A pretty awesome feature of any modern hypervisor is the ability to pass through physical devices like USB and PCIe, without using host drivers. Almost any PCIe device can be passed through, including GPUs. There are many guides online discussing GPU passthrough, including this one by @bryansteiner.
GPUs, however, aren't as easy because they are initialised before the operating system starts. Upon boot, the firmware (sometimes called BIOS) initialises the GPU into VGA mode and starts drawing immediately. Any graphical interface (including the Linux console) will be constantly writing frames to the video card. To free up a GPU for use, you can either go purchase and install an additional GPU or instruct the operating system to stop writing to the current one.
I'm not willing to spend on another GPU on my system, therefore I went the latter route. Most guides online mention using two GPUs, but doing so with one GPU will work too by configuring the system over SSH. I used Fedora Server as the host and
libvirtd for virtualization.
I wanted multiple desktop environments, including Fedora Workstation and Windows 10. I started by setting up the VMs using Cockpit, and then added the Nvidia GTX1060 3GB I had to both VM configurations using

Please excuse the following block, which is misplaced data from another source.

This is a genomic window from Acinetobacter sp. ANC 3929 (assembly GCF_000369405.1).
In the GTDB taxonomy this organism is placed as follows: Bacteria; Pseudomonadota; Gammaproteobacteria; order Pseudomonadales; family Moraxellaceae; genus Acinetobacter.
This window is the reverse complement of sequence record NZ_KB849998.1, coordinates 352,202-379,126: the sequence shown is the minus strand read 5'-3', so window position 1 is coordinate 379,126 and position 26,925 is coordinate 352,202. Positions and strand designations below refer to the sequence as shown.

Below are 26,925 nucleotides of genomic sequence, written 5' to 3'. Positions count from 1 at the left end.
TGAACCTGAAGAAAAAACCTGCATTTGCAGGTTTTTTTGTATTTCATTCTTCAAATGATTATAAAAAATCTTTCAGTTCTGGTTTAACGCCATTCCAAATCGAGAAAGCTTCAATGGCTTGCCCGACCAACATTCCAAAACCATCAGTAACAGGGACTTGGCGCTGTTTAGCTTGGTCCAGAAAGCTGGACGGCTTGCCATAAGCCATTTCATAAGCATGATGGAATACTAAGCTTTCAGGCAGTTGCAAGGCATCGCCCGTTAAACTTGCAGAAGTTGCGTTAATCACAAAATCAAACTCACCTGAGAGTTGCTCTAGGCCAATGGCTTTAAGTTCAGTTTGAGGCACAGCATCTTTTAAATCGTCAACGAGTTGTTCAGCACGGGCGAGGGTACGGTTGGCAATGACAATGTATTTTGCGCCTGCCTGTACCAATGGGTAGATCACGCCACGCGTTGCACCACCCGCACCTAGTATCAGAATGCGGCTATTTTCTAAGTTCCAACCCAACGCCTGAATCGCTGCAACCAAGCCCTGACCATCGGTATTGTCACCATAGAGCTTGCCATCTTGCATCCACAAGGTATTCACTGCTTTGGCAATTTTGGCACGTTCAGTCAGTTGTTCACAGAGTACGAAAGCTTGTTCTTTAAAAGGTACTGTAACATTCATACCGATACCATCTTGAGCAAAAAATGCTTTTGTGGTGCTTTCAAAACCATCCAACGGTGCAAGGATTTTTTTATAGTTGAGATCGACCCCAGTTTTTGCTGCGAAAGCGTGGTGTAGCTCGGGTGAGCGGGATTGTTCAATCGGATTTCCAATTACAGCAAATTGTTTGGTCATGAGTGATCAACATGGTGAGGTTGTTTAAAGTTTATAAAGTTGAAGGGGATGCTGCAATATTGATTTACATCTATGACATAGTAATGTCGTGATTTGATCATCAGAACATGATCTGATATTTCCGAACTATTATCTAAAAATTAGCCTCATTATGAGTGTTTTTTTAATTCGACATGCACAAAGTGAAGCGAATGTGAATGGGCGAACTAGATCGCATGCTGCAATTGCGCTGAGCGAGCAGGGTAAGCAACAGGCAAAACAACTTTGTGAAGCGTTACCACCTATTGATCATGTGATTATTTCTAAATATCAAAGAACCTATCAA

With multiple desktop environments, I could shut down one and reboot into the other at any time, like a dual-boot setup, while the host OS is still running essential services. It also allows me to VNC into Fedora while Windows is running by booting Fedora without the GPU.
When I first added the GPU, I noticed that the Linux console was still writing a cursor to the framebuffer while Windows was booting up. It took some digging to figure out that the the framebuffer of the host was still attached. With reference to @joeknock90's scripts, I made an equivalent systemd unit that is run before libvirtd starts. This script ensures that the
nouveau drivers are unloaded and the framebuffer for the Linux console is detached.
[Unit] Description=Disable VTY console for Nvidia GTX 1060 passthrough Before=libvirtd.service [Service] Type=simple RemainAfterExit=yes ExecStart=-sh -c "echo 0 > /sys/class/vtconsole/vtcon0/bind && echo 0 > /sys/class/vtconsole/vtcon1/bind && echo efi-framebuffer.0 > /sys/bus/platform/drivers/efi-framebuffer/unbind && sleep 1 && virsh nodedev-detach pci_0000_09_00_0 && virsh nodedev-detach pci_0000_09_00_1 && echo 'Successfully detached console and GPU'" ExecStop=-sh -c "virsh nodedev-reattach pci_0000_09_00_1; virsh nodedev-reattach pci_0000_09_00_0; modprobe nouveau; echo 1 > /sys/class/vtconsole/vtcon0/bind; echo efi-framebuffer.0 > /sys/bus/platform/drivers/efi-framebuffer/bind; echo 'Finished attaching GPU and console'" [Install] WantedBy=libvirtd.service # Start when libvirtd is started
I also had to apply the usual fix for Error 43 when using Nvidia drivers in Windows.